Abraham takes a moment to reflect on the power of live theatre, revealing a nostalgia and reverence for the craft that feels relatable; a little sad; hopeful. 

“The fact that we’ll be coming back together in a room — theatre has this power. You can be in the theatre, you can be yourself, you can pick your own thoughts and have your own feelings. You don’t have to agree with everyone around you. But the fact that you feel those things, your own thoughts and feelings, with other people — something really powerful happens in that moment.”

“It’s not about creating conditions in which you’re cajoled into thinking like everyone else. But it has this social cohesion that I’ve really been missing. And I think that’s a big part of how we take steps forward.”

Johnson adds, speaking to the structure of Crow’s upcoming season, that “one of the things that was really important in putting this season together was to double down: to put as many artists back to work as possible. In addition to all this great programming, we’ve also launched Crowsnest Corner to put musicians back to work, as well.”

“Artists, musicians, the hospitality sector: anything we could do to be a good partner, a good neighbour, a good friend, to help us all get through this, was really key to a lot of our decisions this year.”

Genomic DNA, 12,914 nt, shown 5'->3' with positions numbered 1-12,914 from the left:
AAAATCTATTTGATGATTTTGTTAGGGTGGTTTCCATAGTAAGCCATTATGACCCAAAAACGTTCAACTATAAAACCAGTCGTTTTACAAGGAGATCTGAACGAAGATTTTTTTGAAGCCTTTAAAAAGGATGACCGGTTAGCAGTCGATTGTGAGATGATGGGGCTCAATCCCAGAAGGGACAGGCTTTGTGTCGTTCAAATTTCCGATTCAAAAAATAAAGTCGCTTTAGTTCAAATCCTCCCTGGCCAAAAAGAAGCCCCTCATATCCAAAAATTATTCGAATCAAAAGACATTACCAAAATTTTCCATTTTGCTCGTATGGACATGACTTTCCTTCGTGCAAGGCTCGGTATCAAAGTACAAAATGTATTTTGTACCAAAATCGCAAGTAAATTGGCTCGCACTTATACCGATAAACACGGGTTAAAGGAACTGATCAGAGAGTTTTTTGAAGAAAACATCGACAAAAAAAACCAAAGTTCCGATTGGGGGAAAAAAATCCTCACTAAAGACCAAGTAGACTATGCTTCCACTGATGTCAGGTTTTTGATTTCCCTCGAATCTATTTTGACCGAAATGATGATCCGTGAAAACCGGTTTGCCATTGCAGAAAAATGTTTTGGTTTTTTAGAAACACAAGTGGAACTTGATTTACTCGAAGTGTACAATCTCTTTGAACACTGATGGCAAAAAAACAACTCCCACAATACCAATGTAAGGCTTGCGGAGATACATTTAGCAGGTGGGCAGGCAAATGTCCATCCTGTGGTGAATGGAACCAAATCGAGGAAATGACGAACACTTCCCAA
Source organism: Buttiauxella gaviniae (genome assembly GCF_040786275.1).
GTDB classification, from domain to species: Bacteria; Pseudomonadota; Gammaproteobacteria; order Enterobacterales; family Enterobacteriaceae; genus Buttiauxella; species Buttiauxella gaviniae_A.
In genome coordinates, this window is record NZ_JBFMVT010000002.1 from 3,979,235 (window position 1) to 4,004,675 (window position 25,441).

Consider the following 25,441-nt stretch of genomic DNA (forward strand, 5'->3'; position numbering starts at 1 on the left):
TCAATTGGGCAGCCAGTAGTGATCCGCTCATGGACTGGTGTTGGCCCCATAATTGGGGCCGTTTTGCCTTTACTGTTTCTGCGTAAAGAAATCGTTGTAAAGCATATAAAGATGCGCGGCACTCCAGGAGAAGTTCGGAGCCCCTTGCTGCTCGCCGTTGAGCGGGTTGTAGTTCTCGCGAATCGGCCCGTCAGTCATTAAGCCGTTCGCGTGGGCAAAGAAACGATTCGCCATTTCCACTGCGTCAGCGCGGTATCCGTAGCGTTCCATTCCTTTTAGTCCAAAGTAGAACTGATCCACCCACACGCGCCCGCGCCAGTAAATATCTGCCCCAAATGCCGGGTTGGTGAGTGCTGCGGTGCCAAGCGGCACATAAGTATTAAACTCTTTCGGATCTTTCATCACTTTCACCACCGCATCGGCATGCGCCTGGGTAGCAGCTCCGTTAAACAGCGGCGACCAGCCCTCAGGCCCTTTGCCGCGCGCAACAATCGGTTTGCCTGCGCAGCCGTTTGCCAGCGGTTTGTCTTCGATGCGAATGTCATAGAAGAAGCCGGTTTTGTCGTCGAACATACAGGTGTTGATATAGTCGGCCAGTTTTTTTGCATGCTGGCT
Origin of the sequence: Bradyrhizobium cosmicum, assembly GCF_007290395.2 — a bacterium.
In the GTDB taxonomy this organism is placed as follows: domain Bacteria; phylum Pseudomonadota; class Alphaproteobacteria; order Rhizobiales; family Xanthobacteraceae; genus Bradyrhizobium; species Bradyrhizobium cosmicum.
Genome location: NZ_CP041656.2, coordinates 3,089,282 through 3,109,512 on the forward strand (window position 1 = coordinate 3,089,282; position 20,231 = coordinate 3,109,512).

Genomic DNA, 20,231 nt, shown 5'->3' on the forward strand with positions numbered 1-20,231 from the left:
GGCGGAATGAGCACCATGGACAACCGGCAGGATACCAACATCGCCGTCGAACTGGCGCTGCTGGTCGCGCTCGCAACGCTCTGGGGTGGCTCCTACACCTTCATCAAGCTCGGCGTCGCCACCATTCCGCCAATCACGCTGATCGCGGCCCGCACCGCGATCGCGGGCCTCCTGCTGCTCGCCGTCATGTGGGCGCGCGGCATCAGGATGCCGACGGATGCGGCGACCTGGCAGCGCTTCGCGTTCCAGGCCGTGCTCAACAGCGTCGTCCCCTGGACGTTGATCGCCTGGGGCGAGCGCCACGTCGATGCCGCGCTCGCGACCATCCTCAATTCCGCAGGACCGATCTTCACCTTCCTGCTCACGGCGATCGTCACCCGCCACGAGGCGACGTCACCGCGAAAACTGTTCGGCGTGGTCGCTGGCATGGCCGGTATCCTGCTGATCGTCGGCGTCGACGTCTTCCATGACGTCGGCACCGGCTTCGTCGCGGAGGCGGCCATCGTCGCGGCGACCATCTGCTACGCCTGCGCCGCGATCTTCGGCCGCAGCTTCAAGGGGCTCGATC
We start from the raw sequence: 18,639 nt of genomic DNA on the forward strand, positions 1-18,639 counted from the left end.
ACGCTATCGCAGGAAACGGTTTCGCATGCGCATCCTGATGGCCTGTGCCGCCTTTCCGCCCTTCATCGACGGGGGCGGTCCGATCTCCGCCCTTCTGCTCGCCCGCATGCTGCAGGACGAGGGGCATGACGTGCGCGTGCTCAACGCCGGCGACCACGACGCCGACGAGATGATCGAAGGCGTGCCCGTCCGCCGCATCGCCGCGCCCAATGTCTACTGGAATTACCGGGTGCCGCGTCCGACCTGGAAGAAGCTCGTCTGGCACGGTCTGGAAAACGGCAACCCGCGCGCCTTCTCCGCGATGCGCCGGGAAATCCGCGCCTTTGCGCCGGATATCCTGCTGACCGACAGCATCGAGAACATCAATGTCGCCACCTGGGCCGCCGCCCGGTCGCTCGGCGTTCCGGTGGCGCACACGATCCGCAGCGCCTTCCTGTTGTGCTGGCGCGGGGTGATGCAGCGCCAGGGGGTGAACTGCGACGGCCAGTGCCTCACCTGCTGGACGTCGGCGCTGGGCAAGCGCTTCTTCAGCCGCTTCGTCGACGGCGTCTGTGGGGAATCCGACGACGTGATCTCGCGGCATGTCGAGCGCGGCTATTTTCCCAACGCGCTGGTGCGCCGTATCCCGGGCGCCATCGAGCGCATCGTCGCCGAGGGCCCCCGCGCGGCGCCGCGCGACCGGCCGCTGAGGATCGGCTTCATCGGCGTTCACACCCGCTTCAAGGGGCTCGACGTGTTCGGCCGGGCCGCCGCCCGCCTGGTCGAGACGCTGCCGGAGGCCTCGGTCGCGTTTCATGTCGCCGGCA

We’re doing anything we can do to be a good partner, a good neighbour, a good friend, to help us all get through this.

And part of being a good neighbour, particularly as a major theatre company: offering discounted tickets to the community members who need them most. Crow’s is offering discounted tickets to arts workers and everyone under the age of thirty, as well as Pay-What-You-Can performances on Sundays. Abraham believes that’s a vital part of running a theatre company.

“That Sunday matinee, that Pay-What-You-Can performance — it’s a ritual. We grew up in the theatre, and that’s how we were able to afford going to the theatre on a weekly basis and nurture our theatre habits.”